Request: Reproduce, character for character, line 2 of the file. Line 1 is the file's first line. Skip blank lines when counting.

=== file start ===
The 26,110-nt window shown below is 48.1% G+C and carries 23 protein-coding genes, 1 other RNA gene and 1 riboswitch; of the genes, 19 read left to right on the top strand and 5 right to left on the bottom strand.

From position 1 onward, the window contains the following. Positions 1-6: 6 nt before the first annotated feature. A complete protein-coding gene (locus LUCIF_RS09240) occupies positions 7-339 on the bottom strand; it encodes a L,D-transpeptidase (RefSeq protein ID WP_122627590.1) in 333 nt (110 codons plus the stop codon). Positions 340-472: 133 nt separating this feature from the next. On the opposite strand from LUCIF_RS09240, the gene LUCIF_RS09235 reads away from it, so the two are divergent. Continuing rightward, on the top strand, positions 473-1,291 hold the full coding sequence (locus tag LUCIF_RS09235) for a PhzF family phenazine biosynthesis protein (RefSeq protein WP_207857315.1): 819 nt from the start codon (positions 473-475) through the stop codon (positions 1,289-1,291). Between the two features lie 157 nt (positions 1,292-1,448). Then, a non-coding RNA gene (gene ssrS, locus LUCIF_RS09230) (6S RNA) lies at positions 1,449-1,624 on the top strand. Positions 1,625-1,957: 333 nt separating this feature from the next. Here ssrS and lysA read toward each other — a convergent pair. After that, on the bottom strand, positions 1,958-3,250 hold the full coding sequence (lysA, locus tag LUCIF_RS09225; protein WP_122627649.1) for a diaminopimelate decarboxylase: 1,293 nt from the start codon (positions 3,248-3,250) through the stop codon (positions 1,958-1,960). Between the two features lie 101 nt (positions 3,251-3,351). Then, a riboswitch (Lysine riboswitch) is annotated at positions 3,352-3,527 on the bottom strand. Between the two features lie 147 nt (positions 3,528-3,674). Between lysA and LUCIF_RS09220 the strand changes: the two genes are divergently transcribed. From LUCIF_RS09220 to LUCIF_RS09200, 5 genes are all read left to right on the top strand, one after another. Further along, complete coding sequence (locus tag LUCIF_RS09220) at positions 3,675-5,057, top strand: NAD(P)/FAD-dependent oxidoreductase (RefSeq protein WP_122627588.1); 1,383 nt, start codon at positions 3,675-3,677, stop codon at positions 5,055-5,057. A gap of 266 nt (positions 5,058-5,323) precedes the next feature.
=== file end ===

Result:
From position 1 onward, the window contains the following. Positions 1-6: 6 nt before the first annotated feature. A complete protein-coding gene (locus LUCIF_RS09240) occupies positions 7-339 on the bottom strand; it encodes a L,D-transpeptidase (RefSeq protein ID WP_122627590.1) in 333 nt (110 codons plus the stop codon). Positions 340-472: 133 nt separating this feature from the next. On the opposite strand from LUCIF_RS09240, the gene LUCIF_RS09235 reads away from it, so the two are divergent. Continuing rightward, on the top strand, positions 473-1,291 hold the full coding sequence (locus tag LUCIF_RS09235) for a PhzF family phenazine biosynthesis protein (RefSeq protein WP_207857315.1): 819 nt from the start codon (positions 473-475) through the stop codon (positions 1,289-1,291). Between the two features lie 157 nt (positions 1,292-1,448). Then, a non-coding RNA gene (gene ssrS, locus LUCIF_RS09230) (6S RNA) lies at positions 1,449-1,624 on the top strand. Positions 1,625-1,957: 333 nt separating this feature from the next. Here ssrS and lysA read toward each other — a convergent pair. After that, on the bottom strand, positions 1,958-3,250 hold the full coding sequence (lysA, locus tag LUCIF_RS09225; protein WP_122627649.1) for a diaminopimelate decarboxylase: 1,293 nt from the start codon (positions 3,248-3,250) through the stop codon (positions 1,958-1,960). Between the two features lie 101 nt (positions 3,251-3,351). Then, a riboswitch (Lysine riboswitch) is annotated at positions 3,352-3,527 on the bottom strand. Between the two features lie 147 nt (positions 3,528-3,674). Between lysA and LUCIF_RS09220 the strand changes: the two genes are divergently transcribed. From LUCIF_RS09220 to LUCIF_RS09200, 5 genes are all read left to right on the top strand, one after another. Further along, complete coding sequence (locus tag LUCIF_RS09220) at positions 3,675-5,057, top strand: NAD(P)/FAD-dependent oxidoreductase (RefSeq protein WP_122627588.1); 1,383 nt, start codon at positions 3,675-3,677, stop codon at positions 5,055-5,057. A gap of 266 nt (positions 5,058-5,323) precedes the next feature.